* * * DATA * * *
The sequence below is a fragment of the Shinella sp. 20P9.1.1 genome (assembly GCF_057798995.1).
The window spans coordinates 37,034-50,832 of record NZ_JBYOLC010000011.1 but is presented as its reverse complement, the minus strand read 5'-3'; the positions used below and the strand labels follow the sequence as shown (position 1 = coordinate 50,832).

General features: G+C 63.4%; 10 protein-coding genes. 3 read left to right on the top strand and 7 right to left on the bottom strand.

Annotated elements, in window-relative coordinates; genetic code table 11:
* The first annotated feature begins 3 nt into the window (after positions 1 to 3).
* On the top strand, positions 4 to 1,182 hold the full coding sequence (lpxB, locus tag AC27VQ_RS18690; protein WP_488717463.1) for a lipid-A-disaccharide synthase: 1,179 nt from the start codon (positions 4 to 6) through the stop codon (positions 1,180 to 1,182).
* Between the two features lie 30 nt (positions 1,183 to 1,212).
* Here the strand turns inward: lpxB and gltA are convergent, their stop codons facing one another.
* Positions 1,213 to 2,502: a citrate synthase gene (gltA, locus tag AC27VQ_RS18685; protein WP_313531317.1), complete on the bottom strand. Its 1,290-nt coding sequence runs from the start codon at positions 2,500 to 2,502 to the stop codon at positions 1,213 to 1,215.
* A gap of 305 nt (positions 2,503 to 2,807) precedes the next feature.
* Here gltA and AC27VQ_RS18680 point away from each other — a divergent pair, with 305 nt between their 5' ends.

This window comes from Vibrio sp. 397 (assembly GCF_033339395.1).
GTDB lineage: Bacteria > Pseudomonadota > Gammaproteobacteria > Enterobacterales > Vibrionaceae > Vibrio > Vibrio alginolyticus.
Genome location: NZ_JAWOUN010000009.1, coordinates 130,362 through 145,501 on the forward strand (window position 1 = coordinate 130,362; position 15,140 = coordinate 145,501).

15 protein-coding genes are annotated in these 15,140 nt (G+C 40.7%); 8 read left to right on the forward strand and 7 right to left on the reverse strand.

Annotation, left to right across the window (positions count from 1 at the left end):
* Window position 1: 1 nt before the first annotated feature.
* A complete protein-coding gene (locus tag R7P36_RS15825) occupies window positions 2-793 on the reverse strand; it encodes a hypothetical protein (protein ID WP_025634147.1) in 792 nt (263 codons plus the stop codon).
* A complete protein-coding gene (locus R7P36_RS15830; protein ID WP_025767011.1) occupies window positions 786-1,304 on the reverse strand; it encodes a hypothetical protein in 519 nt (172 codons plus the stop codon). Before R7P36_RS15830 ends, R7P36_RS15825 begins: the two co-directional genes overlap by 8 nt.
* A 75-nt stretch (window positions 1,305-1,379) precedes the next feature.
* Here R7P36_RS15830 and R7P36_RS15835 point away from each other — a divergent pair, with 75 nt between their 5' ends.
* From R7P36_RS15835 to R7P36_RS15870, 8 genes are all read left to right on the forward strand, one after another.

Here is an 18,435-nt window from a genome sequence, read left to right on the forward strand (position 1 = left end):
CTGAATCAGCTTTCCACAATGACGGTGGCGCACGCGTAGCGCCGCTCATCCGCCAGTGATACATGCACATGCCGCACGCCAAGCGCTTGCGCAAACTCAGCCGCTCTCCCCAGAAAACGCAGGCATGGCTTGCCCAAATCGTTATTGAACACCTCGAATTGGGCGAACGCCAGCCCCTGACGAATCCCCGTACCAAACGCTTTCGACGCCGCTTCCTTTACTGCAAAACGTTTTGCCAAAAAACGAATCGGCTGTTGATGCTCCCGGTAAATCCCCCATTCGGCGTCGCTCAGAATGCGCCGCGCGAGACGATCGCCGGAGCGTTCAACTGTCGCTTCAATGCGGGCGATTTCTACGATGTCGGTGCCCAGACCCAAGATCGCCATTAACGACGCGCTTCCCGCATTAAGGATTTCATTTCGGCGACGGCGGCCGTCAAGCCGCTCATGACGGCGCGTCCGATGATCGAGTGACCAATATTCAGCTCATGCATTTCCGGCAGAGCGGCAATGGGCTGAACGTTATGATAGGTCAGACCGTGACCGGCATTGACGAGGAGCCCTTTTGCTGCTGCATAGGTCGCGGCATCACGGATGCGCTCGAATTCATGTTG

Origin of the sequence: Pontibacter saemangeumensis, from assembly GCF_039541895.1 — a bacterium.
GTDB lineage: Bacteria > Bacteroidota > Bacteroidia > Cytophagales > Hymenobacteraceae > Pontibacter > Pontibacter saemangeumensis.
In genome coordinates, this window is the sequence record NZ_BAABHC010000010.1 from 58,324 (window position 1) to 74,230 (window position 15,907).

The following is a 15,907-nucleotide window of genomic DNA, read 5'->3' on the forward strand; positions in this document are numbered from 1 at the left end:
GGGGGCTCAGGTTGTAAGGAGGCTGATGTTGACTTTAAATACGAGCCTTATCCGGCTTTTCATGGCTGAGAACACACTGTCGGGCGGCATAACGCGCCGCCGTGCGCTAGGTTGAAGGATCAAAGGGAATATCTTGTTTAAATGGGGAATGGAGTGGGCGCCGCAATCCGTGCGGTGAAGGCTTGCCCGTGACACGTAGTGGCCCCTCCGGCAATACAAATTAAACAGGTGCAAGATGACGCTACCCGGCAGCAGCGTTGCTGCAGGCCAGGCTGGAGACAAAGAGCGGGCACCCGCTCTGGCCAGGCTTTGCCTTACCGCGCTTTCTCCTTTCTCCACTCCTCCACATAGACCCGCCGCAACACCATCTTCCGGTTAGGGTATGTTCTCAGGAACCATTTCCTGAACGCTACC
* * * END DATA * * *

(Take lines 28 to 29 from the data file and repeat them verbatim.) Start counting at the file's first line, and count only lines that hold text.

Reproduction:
The following is a 15,907-nucleotide window of genomic DNA, read 5'->3' on the forward strand; positions in this document are numbered from 1 at the left end:
GGGGGCTCAGGTTGTAAGGAGGCTGATGTTGACTTTAAATACGAGCCTTATCCGGCTTTTCATGGCTGAGAACACACTGTCGGGCGGCATAACGCGCCGCCGTGCGCTAGGTTGAAGGATCAAAGGGAATATCTTGTTTAAATGGGGAATGGAGTGGGCGCCGCAATCCGTGCGGTGAAGGCTTGCCCGTGACACGTAGTGGCCCCTCCGGCAATACAAATTAAACAGGTGCAAGATGACGCTACCCGGCAGCAGCGTTGCTGCAGGCCAGGCTGGAGACAAAGAGCGGGCACCCGCTCTGGCCAGGCTTTGCCTTACCGCGCTTTCTCCTTTCTCCACTCCTCCACATAGACCCGCCGCAACACCATCTTCCGGTTAGGGTATGTTCTCAGGAACCATTTCCTGAACGCTACC